So how will this forward-looking city put 5G to the test? Sean Harrington, Verizon vice president of City Solutions, expects early use cases in Sacramento will focus on safer streets, improving public safety systems, and increasing digital inclusion.
There were 5,977 pedestrian fatalities from vehicle crashes in the U.S. in 2017, according to the National Highway Traffic Safety Administration. The number of fatalities involving large trucks increased 9 percent in 2017 over the previous year. With 5G, connected and autonomous vehicles will communicate in blazing fast speeds, not only with each other but also with city infrastructure—which should result in fewer collisions and fatalities. Sacramento recently signed an agreement with Phantom Auto to help pave the way for driverless vehicles.
With video sensors on street lights and traffic signals that can detect nearby objects, Sacramento will leverage 5G’s ability to speedily transfer large amounts of data between infrastructure and connected or autonomous vehicles to improve intersection safety. Harrington offers two examples of what that could look like:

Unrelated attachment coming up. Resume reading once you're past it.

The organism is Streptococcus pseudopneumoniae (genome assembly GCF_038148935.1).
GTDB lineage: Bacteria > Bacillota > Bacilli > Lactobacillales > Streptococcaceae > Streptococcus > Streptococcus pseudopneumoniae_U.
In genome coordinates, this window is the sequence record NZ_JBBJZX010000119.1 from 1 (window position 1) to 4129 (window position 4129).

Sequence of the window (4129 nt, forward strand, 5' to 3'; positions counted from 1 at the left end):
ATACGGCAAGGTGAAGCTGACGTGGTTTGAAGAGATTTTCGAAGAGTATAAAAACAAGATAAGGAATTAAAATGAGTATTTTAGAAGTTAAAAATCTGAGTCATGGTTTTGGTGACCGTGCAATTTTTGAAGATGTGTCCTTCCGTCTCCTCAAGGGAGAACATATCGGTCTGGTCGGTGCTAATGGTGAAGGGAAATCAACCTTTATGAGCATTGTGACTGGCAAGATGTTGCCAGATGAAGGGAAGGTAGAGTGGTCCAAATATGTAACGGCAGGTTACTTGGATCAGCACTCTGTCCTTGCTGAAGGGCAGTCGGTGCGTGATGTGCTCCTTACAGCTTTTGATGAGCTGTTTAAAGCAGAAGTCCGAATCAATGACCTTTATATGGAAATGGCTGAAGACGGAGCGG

- A large truck approaches an intersection just as the light turns yellow, a situation known as the “dilemma zone.” Given stopping distances, the driver has to make a snap decision whether to brake abruptly or risk running a red light. In either action, there’s potential for an accident or other traffic disruption. The simple, low-impact solution—which the sensors and 5G connectivity enable—is to signal the light controller to extend the green for just a second or two.
- A car moves down a busy city street when suddenly sensors detect a family on bicycles and alert the vehicle to slow down and leave extra room when passing them. In a connected infrastructure, Harrington explains, the bicyclists are detected in near real time, and with only single-digit, split-second latency, that data is sent to a connected or autonomous vehicle, providing either an alert or automated braking.
In addition to traffic safety, 5G-enabled smart intersections can be useful in a variety of scenarios, from emergency response to event management.
Improving public safety systems
Sacramento will also test 5G’s ability to wirelessly move video from mounted cameras to a video management system. That may sound simple on the surface, but Harrington says that with today's technology it can be costly and take a significant amount of time and labor for police departments to install cameras along city streets.